Tabletalk Subscription
You have {{ remainingArticles }} free {{ counterWords }} remaining.You've accessed all your free articles.
Unlock the Archives for Free

Request your free, three-month trial to Tabletalk magazine. You’ll receive the print issue monthly and gain immediate digital access to decades of archives. This trial is risk-free. No credit card required.

Try Tabletalk Now

Already receive Tabletalk magazine every month?

Verify your email address to gain unlimited access.

{{ error }}Need help?

Titus 3:15

“All who are with me send greetings to you. Greet those who love us in the faith. Grace be with you all.”

His instructions to Titus now finished, Paul closes his epistle to his co-laborer with greetings from all those who are with him, and he tells Titus to “greet those who love us in the faith” (3:15). Most commentators believe the qualification “love us in the faith” reflects the reality in Crete that some have been disloyal to the apostle’s teaching and have turned from the gospel of grace to fruitless speculations (1:10–16). Paul is reserving the warmth of Christian fellowship only for those who stand firm for the biblical gospel, and he is not deceived into thinking that one can deny essential doctrines and be called a Christian in any meaningful sense (1 John 2:22–23).

The apostle concludes as he began, blessing Titus with a pronouncement that God’s grace would be with his delegate (Titus 1:4; 3:15). It is, as one commentator says, a final prayer for Titus’ strength as he organizes the church on Crete and confronts the false teachers troubling his congregation.

Grace — its priority in our redemption and its role in turning sinners into fruitful saints — is the predominant theme of Paul’s letter to Titus. Such grace led our Father to promise redemption before the world began and to send His only begotten Son to effect that salvation for His elect (1:1–4; 2:11–14; 3:4–7). This profound and unmerited favor demands the response of faith and the appointment of servant-leaders who will not waver in proclaiming that salvation to be by grace alone and who will not succumb to esoteric theories and myths (1:5–16). Once we have been justified by faith alone, divine grace goes on to make us fruitful citizens of the kingdom of God, people who are reverent toward our Maker and loving servants of our neighbors (2:1–10, 15). God’s grace also transforms us into peacemakers, people who are courteous to all and who look for urgent needs in order that we might help meet them in the name of Christ Jesus, showing the world that only He is the way to life eternal (3:1–2, 8–15).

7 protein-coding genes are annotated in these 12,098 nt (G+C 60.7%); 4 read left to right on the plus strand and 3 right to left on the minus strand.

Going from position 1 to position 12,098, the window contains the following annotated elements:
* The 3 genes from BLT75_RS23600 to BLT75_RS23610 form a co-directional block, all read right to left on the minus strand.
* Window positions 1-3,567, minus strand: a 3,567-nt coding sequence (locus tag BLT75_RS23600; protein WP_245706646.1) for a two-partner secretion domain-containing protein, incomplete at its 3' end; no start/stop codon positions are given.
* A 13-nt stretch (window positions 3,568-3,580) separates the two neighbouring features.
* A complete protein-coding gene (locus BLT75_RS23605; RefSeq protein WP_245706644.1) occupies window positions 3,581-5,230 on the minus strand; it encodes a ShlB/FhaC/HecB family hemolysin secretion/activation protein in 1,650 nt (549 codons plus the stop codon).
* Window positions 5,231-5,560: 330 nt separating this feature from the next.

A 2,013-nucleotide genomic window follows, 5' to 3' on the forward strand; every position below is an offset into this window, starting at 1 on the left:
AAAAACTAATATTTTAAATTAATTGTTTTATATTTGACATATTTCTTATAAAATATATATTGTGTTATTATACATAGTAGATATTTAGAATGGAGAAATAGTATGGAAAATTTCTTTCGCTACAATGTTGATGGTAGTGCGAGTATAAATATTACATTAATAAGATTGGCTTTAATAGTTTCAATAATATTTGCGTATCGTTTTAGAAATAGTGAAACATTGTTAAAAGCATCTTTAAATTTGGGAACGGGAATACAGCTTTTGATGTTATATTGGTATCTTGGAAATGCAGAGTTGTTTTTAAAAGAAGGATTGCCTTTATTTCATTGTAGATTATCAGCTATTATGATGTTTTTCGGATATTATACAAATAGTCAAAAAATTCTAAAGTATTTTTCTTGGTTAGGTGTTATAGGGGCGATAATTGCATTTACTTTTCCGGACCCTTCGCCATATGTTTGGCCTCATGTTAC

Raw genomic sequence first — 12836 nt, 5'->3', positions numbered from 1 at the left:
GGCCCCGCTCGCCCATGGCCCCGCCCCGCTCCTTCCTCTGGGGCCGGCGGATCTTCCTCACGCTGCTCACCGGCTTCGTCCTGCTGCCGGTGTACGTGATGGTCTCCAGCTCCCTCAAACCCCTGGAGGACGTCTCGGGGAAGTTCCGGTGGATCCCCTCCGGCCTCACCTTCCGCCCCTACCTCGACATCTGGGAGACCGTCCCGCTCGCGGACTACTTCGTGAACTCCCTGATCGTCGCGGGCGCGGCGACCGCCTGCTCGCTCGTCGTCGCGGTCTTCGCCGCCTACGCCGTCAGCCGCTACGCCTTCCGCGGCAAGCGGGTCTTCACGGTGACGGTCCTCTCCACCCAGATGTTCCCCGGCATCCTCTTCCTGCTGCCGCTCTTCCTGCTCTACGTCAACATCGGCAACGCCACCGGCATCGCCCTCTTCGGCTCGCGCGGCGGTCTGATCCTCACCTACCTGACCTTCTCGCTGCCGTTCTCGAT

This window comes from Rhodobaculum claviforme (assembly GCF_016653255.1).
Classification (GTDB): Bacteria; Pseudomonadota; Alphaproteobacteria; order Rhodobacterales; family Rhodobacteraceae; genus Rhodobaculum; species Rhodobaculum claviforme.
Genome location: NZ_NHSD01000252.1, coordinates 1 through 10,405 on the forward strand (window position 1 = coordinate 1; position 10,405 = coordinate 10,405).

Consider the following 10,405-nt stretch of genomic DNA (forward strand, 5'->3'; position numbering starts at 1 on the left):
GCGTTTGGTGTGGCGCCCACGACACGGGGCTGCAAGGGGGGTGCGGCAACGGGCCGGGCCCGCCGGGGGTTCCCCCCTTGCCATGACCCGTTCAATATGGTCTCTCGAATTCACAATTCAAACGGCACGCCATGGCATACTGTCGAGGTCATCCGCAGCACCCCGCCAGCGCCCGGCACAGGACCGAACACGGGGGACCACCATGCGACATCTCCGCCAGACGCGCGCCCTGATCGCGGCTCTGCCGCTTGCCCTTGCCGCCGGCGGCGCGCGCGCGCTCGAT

We can do nothing to earn our salvation, but by God’s grace we can offer up a life of service in gratitude for His great redemption. Empowered by His grace, let us go forth and bear fruit that will last forever.

Coram Deo Living before the face of God

Take time today to skim through Titus and reflect on the ways the grace of God has been manifested in your life both in your salvation and in the many gifts that have been given to you. Express your thanks to Him for His many blessings and consider how you might offer to Him a life of service that benefits the church and your non-Christian neighbors. Be confident that the grace that saves us also enables us to please our Father in heaven.

For Further Study
  • Deuteronomy 6:13
  • 1 Corinthians 3:10–15
  • Titus 1:15–16; 2:11–14; 3:14

Learning to Do Good Works

Paul at the Areopagus

Keep Reading Hypocrisy

From the October 2009 Issue
Oct 2009 Issue